Bubby, a recently widowed Jewish grandmother, moves into her daughter’s happy family home. Will their conflicts about religion, raising kids, and family traditions bring them closer together, or create a permanent rift?



Christopher J. O’Bryant

Crime Drama

Debt collection is a multi-billion dollar industry. Career collector, JOSH, life falls apart after he repossesses the wrong car and winds up confronted by dangerous men who will kill to keep their secrets.

2020 Page International – finalist (top 10 best drama pilot scripts)



Andrew Orillion

Fantasy Police Procedural

After being thrown out of his guild in the Medieval fantasy port metropolis of Dog’s Head, a former apprentice wizard finds a new lease on life when he joins the local police force known as the Dog Men.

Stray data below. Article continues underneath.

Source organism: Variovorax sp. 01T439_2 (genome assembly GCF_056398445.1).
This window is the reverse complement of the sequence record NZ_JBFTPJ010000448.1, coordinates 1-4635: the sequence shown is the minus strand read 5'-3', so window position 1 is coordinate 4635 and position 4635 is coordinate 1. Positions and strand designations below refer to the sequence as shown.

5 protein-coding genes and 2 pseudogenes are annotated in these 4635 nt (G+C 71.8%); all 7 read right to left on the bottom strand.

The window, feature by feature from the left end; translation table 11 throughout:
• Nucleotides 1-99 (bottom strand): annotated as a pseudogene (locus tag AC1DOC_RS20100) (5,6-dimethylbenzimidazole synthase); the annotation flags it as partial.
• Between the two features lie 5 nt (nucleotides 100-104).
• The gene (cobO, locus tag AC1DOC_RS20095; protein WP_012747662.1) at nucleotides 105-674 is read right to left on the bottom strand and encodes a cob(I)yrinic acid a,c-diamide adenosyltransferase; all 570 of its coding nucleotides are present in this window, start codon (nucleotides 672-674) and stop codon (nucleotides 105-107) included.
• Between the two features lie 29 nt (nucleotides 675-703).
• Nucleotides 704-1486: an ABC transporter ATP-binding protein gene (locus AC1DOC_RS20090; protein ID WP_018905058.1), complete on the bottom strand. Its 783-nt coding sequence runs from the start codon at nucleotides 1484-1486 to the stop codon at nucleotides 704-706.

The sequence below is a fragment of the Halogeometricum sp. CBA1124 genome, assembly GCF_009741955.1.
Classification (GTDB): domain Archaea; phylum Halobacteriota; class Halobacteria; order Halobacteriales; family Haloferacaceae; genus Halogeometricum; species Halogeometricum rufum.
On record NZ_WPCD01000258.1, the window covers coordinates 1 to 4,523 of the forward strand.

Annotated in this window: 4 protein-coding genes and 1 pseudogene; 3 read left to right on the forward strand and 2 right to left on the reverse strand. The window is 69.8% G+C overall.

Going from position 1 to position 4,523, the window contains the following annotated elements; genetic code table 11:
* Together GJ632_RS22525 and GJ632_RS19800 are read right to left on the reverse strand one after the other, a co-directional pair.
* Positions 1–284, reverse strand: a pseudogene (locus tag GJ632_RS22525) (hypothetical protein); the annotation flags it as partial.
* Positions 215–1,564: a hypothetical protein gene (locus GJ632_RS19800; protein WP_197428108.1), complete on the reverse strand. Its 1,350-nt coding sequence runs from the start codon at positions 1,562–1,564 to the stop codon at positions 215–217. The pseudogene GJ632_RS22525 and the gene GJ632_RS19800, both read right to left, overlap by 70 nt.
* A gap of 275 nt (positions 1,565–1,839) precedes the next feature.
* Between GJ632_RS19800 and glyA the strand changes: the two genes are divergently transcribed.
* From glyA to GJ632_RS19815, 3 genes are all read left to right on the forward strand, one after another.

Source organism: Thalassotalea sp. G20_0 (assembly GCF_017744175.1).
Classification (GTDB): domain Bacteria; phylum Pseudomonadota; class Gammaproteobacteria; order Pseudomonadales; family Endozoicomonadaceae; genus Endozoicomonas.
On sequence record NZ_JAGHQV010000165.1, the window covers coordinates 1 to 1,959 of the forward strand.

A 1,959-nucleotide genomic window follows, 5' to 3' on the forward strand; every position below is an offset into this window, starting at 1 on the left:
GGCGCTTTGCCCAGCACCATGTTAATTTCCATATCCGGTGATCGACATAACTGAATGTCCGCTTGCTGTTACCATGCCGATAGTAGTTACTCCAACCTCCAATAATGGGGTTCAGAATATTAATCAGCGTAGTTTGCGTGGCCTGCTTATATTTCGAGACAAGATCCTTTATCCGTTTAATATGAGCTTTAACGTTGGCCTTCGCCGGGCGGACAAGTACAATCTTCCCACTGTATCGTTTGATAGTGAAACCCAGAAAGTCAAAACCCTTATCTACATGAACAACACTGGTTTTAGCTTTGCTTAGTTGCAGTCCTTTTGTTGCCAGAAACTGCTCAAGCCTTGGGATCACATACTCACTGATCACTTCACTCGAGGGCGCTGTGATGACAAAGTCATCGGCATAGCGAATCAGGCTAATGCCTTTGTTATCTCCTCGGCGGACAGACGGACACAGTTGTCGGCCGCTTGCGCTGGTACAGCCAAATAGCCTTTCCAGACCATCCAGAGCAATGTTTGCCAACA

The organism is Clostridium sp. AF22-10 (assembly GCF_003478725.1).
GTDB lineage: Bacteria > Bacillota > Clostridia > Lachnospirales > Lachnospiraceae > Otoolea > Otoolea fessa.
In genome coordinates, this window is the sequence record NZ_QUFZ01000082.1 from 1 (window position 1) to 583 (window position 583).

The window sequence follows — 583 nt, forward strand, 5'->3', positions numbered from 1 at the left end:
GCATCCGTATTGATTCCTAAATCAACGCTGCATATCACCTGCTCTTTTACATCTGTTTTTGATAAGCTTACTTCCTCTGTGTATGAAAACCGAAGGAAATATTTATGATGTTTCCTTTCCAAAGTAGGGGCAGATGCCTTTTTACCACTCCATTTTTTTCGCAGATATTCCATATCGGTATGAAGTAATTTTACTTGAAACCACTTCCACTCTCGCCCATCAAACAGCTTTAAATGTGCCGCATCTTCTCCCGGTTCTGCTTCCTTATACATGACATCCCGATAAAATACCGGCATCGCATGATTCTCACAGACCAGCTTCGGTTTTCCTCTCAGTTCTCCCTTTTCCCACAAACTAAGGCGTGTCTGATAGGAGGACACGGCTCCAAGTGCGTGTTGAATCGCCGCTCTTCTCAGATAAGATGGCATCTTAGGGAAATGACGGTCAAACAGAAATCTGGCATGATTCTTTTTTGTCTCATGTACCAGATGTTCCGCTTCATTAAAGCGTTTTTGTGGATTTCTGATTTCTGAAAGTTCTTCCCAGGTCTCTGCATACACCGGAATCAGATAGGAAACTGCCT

Justin Olson


A guilt-ridden physicist resurrects the hometown he destroyed decades ago inside a massive Time Sphere, giving himself just 27 hours to save his wife and son from nuclear catastrophe.

Write LA – finalist



James Tichenor

Science-Fiction – pilot

A recovered addict hitching rides to track down her abducted six-year-old son joins forces with a mistrustful independent trucker to combat the first wave of an alien invasion hidden in his sealed cargo.

2020 TSL Free Script contest – semifinalist

2020 Screencraft Sci-Fi – quarterfinalist



Isaiah Taylor

Half-hour Dramedy

A Black student-athlete from the West coast gets a culture-shock after receiving a basketball scholarship from a Midwest university. Now he must overcome racial prejudices to find his place and leave a lasting impact on the basketball team.